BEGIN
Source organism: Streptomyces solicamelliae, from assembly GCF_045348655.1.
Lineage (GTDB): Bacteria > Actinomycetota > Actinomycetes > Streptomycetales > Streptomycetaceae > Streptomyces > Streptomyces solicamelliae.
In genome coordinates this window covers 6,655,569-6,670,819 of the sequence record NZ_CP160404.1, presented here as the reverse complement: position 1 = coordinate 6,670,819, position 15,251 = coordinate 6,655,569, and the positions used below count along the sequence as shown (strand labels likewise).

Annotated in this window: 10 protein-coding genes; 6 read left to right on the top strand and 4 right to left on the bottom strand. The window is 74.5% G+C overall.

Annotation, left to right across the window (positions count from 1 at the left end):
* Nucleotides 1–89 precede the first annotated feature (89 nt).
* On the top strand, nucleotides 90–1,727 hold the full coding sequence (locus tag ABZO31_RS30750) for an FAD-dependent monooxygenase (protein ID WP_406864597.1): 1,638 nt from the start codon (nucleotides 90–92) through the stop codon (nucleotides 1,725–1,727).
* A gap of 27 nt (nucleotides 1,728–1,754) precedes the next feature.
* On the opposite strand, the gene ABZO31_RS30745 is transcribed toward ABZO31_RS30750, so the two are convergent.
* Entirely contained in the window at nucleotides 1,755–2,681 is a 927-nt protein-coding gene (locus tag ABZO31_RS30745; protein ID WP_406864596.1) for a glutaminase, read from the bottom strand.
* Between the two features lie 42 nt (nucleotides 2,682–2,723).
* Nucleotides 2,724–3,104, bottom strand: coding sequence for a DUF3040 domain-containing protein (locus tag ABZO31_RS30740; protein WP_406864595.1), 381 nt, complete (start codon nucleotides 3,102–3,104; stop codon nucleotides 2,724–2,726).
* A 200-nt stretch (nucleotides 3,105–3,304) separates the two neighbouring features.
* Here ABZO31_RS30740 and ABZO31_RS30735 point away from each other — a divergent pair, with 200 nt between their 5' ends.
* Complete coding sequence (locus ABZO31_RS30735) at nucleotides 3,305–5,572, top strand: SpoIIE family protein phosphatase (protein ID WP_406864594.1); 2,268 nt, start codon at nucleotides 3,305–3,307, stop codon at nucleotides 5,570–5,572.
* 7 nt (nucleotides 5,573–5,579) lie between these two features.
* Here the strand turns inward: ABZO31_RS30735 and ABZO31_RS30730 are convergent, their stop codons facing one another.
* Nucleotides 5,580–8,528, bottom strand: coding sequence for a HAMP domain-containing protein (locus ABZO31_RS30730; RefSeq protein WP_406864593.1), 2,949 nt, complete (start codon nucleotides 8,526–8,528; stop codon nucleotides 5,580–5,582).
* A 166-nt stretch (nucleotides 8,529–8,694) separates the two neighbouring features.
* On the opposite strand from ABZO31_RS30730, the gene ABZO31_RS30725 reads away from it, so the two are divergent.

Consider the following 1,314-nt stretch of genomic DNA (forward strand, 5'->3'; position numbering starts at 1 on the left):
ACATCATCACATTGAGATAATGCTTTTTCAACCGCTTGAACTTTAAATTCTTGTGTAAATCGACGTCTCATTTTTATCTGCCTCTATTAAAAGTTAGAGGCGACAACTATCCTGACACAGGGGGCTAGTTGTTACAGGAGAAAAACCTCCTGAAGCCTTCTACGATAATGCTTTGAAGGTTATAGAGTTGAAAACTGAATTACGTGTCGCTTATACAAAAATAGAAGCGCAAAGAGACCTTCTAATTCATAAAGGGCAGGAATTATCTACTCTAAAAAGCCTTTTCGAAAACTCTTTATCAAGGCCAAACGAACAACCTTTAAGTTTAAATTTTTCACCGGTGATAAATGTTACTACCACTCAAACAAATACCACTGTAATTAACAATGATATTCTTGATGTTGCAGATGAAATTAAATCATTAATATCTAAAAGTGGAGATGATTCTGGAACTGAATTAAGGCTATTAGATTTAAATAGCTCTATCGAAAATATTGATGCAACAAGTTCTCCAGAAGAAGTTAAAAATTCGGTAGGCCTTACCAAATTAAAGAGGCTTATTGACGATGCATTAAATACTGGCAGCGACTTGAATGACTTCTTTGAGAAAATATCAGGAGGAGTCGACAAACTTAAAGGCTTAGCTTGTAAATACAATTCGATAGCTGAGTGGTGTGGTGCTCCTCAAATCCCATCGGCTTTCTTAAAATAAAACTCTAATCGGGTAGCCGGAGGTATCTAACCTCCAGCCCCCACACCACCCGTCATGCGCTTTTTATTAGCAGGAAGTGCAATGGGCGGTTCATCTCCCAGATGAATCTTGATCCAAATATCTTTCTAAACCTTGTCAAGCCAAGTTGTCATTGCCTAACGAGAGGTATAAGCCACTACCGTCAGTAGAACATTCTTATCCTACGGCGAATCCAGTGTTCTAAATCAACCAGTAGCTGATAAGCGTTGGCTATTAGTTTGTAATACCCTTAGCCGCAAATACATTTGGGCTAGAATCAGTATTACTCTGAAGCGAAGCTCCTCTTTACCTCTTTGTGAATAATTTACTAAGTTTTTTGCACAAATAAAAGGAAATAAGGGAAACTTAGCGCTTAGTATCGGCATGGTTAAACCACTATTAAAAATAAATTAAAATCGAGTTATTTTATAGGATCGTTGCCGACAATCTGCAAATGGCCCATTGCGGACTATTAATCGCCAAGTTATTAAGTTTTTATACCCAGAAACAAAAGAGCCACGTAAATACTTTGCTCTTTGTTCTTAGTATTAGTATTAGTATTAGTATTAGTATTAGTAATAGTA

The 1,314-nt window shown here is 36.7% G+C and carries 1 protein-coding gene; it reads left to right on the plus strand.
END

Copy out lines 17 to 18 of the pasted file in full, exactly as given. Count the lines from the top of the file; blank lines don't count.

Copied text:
* Here the strand turns inward: ABZO31_RS30735 and ABZO31_RS30730 are convergent, their stop codons facing one another.
* Nucleotides 5,580–8,528, bottom strand: coding sequence for a HAMP domain-containing protein (locus ABZO31_RS30730; RefSeq protein WP_406864593.1), 2,949 nt, complete (start codon nucleotides 8,526–8,528; stop codon nucleotides 5,580–5,582).